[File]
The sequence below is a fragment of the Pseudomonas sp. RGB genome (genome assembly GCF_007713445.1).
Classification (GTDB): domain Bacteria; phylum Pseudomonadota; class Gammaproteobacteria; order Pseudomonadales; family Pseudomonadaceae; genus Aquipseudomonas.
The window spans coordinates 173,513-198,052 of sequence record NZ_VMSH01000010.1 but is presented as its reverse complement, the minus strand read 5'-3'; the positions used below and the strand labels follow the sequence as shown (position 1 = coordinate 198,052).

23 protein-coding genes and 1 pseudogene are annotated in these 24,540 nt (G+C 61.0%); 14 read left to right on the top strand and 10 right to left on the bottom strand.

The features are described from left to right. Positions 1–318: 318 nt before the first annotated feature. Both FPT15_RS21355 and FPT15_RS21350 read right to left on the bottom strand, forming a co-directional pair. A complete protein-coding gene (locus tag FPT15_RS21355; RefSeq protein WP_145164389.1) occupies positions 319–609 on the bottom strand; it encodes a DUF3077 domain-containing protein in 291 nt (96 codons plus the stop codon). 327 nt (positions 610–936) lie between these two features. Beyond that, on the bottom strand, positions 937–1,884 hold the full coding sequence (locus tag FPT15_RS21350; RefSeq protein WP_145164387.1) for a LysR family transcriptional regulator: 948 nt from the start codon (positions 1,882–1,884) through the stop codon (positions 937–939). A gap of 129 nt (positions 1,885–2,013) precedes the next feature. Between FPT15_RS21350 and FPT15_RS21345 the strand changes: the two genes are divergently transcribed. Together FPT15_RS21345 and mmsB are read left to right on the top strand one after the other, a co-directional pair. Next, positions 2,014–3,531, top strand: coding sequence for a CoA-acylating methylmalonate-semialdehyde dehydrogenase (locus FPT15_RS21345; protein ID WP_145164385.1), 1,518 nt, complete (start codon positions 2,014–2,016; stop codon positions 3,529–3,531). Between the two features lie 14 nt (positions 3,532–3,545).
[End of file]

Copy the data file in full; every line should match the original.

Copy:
The sequence below is a fragment of the Pseudomonas sp. RGB genome (genome assembly GCF_007713445.1).
Classification (GTDB): domain Bacteria; phylum Pseudomonadota; class Gammaproteobacteria; order Pseudomonadales; family Pseudomonadaceae; genus Aquipseudomonas.
The window spans coordinates 173,513-198,052 of sequence record NZ_VMSH01000010.1 but is presented as its reverse complement, the minus strand read 5'-3'; the positions used below and the strand labels follow the sequence as shown (position 1 = coordinate 198,052).

23 protein-coding genes and 1 pseudogene are annotated in these 24,540 nt (G+C 61.0%); 14 read left to right on the top strand and 10 right to left on the bottom strand.

The features are described from left to right. Positions 1–318: 318 nt before the first annotated feature. Both FPT15_RS21355 and FPT15_RS21350 read right to left on the bottom strand, forming a co-directional pair. A complete protein-coding gene (locus tag FPT15_RS21355; RefSeq protein WP_145164389.1) occupies positions 319–609 on the bottom strand; it encodes a DUF3077 domain-containing protein in 291 nt (96 codons plus the stop codon). 327 nt (positions 610–936) lie between these two features. Beyond that, on the bottom strand, positions 937–1,884 hold the full coding sequence (locus tag FPT15_RS21350; RefSeq protein WP_145164387.1) for a LysR family transcriptional regulator: 948 nt from the start codon (positions 1,882–1,884) through the stop codon (positions 937–939). A gap of 129 nt (positions 1,885–2,013) precedes the next feature. Between FPT15_RS21350 and FPT15_RS21345 the strand changes: the two genes are divergently transcribed. Together FPT15_RS21345 and mmsB are read left to right on the top strand one after the other, a co-directional pair. Next, positions 2,014–3,531, top strand: coding sequence for a CoA-acylating methylmalonate-semialdehyde dehydrogenase (locus FPT15_RS21345; protein ID WP_145164385.1), 1,518 nt, complete (start codon positions 2,014–2,016; stop codon positions 3,529–3,531). Between the two features lie 14 nt (positions 3,532–3,545).